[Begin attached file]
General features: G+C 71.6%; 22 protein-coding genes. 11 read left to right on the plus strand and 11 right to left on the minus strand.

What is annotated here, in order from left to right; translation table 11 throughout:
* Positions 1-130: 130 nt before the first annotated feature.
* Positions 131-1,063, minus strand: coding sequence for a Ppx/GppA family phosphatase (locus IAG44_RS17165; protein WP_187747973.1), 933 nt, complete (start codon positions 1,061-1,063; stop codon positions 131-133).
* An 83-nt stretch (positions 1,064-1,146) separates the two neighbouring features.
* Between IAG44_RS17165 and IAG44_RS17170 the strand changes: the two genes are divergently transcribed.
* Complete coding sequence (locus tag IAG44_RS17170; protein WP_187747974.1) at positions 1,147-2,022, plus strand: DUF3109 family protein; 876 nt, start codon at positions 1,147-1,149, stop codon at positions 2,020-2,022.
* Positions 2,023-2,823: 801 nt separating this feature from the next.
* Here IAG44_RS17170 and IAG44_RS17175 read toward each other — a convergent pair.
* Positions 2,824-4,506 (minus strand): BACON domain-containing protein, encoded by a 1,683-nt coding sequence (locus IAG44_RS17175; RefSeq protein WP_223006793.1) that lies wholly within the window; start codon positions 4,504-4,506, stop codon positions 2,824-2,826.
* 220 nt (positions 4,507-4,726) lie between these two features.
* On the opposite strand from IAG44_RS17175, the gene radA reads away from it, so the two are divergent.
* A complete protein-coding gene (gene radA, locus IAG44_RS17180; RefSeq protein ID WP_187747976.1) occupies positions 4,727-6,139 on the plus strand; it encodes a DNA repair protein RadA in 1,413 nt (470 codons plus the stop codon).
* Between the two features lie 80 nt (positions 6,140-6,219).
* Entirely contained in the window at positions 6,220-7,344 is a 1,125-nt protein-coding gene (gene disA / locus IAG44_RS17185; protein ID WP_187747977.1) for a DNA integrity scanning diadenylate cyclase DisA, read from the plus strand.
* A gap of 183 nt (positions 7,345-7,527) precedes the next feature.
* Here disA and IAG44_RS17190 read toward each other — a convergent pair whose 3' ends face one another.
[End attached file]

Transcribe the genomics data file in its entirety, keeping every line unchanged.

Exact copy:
General features: G+C 71.6%; 22 protein-coding genes. 11 read left to right on the plus strand and 11 right to left on the minus strand.

What is annotated here, in order from left to right; translation table 11 throughout:
* Positions 1-130: 130 nt before the first annotated feature.
* Positions 131-1,063, minus strand: coding sequence for a Ppx/GppA family phosphatase (locus IAG44_RS17165; protein WP_187747973.1), 933 nt, complete (start codon positions 1,061-1,063; stop codon positions 131-133).
* An 83-nt stretch (positions 1,064-1,146) separates the two neighbouring features.
* Between IAG44_RS17165 and IAG44_RS17170 the strand changes: the two genes are divergently transcribed.
* Complete coding sequence (locus tag IAG44_RS17170; protein WP_187747974.1) at positions 1,147-2,022, plus strand: DUF3109 family protein; 876 nt, start codon at positions 1,147-1,149, stop codon at positions 2,020-2,022.
* Positions 2,023-2,823: 801 nt separating this feature from the next.
* Here IAG44_RS17170 and IAG44_RS17175 read toward each other — a convergent pair.
* Positions 2,824-4,506 (minus strand): BACON domain-containing protein, encoded by a 1,683-nt coding sequence (locus IAG44_RS17175; RefSeq protein WP_223006793.1) that lies wholly within the window; start codon positions 4,504-4,506, stop codon positions 2,824-2,826.
* 220 nt (positions 4,507-4,726) lie between these two features.
* On the opposite strand from IAG44_RS17175, the gene radA reads away from it, so the two are divergent.
* A complete protein-coding gene (gene radA, locus IAG44_RS17180; RefSeq protein ID WP_187747976.1) occupies positions 4,727-6,139 on the plus strand; it encodes a DNA repair protein RadA in 1,413 nt (470 codons plus the stop codon).
* Between the two features lie 80 nt (positions 6,140-6,219).
* Entirely contained in the window at positions 6,220-7,344 is a 1,125-nt protein-coding gene (gene disA / locus IAG44_RS17185; protein ID WP_187747977.1) for a DNA integrity scanning diadenylate cyclase DisA, read from the plus strand.
* A gap of 183 nt (positions 7,345-7,527) precedes the next feature.
* Here disA and IAG44_RS17190 read toward each other — a convergent pair whose 3' ends face one another.